Skunks are becoming state's No. 1 rabies carriers

The past couple of weeks there's been a large mostly white skunk seen wandering around our neighborhood in broad daylight. That's rather unusual since skunks are nocturnal mammals. So far the skunk has managed to avoid capture or termination. But it's a reminder that any mammal that exhibits unusual behavior should be avoided and observed for signs of sickness ... especially rabies.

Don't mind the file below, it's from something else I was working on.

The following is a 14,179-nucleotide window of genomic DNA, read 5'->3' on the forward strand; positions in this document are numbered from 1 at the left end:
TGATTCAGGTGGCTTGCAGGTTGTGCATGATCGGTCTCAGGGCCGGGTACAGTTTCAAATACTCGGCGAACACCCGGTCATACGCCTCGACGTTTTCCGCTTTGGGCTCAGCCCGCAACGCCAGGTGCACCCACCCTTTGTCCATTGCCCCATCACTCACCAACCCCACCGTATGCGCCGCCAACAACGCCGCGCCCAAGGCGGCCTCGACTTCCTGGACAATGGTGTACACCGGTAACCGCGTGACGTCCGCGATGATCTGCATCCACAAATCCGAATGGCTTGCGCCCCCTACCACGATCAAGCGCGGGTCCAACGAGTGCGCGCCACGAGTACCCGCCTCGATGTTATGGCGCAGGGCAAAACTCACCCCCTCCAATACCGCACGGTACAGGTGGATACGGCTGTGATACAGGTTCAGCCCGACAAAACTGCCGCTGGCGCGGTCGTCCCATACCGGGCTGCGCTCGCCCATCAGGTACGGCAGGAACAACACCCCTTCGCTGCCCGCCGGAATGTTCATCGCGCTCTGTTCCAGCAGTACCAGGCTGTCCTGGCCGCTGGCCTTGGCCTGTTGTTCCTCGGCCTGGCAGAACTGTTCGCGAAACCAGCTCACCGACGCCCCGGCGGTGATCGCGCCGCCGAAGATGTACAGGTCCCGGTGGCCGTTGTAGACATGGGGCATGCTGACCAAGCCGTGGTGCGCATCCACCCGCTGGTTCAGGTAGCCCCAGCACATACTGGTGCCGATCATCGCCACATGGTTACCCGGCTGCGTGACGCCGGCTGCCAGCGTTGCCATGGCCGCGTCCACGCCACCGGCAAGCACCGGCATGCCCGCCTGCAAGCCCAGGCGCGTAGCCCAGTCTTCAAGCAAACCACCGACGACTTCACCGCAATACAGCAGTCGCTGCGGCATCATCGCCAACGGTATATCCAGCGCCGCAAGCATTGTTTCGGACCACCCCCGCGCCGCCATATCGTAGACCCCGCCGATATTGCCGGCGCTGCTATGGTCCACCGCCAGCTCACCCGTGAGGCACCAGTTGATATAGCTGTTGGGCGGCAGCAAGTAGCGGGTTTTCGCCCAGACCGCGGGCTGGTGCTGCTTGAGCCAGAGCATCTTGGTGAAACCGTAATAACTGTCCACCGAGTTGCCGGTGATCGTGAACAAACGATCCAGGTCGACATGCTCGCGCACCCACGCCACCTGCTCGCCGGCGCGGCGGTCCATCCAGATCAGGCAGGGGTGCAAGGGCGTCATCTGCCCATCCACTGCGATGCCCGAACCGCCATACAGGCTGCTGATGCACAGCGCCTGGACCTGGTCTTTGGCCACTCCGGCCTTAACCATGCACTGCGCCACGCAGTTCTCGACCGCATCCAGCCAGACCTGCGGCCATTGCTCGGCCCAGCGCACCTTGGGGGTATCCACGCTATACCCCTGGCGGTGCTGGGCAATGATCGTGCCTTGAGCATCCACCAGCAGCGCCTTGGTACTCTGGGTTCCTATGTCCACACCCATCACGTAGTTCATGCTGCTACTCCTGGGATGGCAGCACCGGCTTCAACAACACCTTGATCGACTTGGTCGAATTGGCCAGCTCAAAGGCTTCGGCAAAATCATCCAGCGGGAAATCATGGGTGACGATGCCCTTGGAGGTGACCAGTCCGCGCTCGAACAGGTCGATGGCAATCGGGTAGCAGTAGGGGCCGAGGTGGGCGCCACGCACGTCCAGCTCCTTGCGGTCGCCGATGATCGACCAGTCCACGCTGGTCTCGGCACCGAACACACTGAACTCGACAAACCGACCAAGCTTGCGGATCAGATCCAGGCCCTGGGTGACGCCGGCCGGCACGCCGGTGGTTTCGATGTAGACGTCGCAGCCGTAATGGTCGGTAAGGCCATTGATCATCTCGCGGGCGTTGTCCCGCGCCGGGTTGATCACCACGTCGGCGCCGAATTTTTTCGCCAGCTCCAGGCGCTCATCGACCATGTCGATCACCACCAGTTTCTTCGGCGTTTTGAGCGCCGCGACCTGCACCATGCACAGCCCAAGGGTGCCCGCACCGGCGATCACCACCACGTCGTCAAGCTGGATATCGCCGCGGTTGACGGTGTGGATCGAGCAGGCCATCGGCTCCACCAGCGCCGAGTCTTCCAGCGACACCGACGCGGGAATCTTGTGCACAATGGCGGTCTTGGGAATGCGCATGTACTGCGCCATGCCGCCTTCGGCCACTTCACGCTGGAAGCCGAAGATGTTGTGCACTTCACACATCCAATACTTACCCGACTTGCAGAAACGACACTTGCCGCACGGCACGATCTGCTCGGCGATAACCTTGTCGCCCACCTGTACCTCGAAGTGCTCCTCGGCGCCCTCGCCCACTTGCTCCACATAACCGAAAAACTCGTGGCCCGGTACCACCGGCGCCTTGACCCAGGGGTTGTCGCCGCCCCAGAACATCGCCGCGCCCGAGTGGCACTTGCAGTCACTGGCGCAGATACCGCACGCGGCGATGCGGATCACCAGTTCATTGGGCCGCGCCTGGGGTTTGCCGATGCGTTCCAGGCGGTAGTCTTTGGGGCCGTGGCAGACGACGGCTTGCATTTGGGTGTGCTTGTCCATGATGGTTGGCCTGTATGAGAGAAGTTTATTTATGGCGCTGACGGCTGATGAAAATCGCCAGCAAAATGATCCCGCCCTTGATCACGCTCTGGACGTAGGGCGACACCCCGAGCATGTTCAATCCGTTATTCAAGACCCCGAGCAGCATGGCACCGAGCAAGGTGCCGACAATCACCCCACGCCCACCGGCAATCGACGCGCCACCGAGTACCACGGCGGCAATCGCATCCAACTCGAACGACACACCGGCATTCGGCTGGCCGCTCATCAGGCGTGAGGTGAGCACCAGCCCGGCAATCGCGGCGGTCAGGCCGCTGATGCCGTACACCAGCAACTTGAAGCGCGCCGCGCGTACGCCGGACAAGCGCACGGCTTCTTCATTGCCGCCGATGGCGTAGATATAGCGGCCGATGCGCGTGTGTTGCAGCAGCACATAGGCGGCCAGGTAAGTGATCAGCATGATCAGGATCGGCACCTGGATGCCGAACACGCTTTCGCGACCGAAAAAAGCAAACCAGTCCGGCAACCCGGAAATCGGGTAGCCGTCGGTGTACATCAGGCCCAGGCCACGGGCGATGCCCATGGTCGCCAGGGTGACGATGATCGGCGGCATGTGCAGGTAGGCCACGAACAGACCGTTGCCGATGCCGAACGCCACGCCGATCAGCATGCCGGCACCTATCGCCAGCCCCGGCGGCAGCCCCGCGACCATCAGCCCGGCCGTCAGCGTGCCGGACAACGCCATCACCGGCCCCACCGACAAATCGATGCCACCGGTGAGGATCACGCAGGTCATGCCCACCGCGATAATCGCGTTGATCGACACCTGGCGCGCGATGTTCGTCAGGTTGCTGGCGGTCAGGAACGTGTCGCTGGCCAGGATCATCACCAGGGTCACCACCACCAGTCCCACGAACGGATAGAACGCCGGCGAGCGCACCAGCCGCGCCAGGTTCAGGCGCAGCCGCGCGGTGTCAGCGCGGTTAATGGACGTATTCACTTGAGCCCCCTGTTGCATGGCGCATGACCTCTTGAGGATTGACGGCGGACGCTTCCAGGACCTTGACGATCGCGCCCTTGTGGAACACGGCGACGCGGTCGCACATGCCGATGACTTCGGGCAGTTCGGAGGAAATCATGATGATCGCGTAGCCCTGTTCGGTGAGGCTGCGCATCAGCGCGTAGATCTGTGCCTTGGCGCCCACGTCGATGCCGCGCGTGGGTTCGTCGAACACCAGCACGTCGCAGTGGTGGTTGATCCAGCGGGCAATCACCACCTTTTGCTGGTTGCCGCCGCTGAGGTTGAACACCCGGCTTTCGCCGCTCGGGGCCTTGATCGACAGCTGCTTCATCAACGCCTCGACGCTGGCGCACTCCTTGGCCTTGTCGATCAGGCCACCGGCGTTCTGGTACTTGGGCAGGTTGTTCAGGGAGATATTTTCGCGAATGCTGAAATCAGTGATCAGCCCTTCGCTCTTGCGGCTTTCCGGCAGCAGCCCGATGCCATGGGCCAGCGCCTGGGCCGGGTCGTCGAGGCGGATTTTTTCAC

According to the State Dept. of Health Rabies Laboratory, since the beginning of this year, 5,443 mammals have been tested in the state for rabies with just 273 of them testing positive for the disease. Bats were the number one species tested (2,322) with 56 testing positive. Raccoons were the second most common species with 1,302 tested and 164 proving to be rabid. Cats were third with 758 and 12 testing positive. Skunks tested consisted of 150 total with 22 being rabid. So far, 42 mammals from Chenango County have been examined with just two testing positive for rabies. Want to guess what species those two were? You got it – skunks. That 15 percent of all skunks submitted for testing statewide proved to be rabid – and that's the highest percentage of any species tested – is a warning beyond the usual smelly reason to steer clear of any skunks you may encounter. According to the DEC: "Skunks are vulnerable to a variety of internal and external parasites. They also can get and spread rabies and other wildlife diseases. Skunks have been the most commonly confirmed rabies species, other than raccoons, during the spread of raccoon rabies throughout Southern New York. One of the most common skunk complaints, a strong odor of skunk essence during the nights of early fall, often is the result of inadequate home main tenance and of allowing dogs to roam free at night. This happens in early fall because skunks search for cubby holes to spend the winter. Damaged building foundations and spaces underneath porches and decks serve this purpose well.




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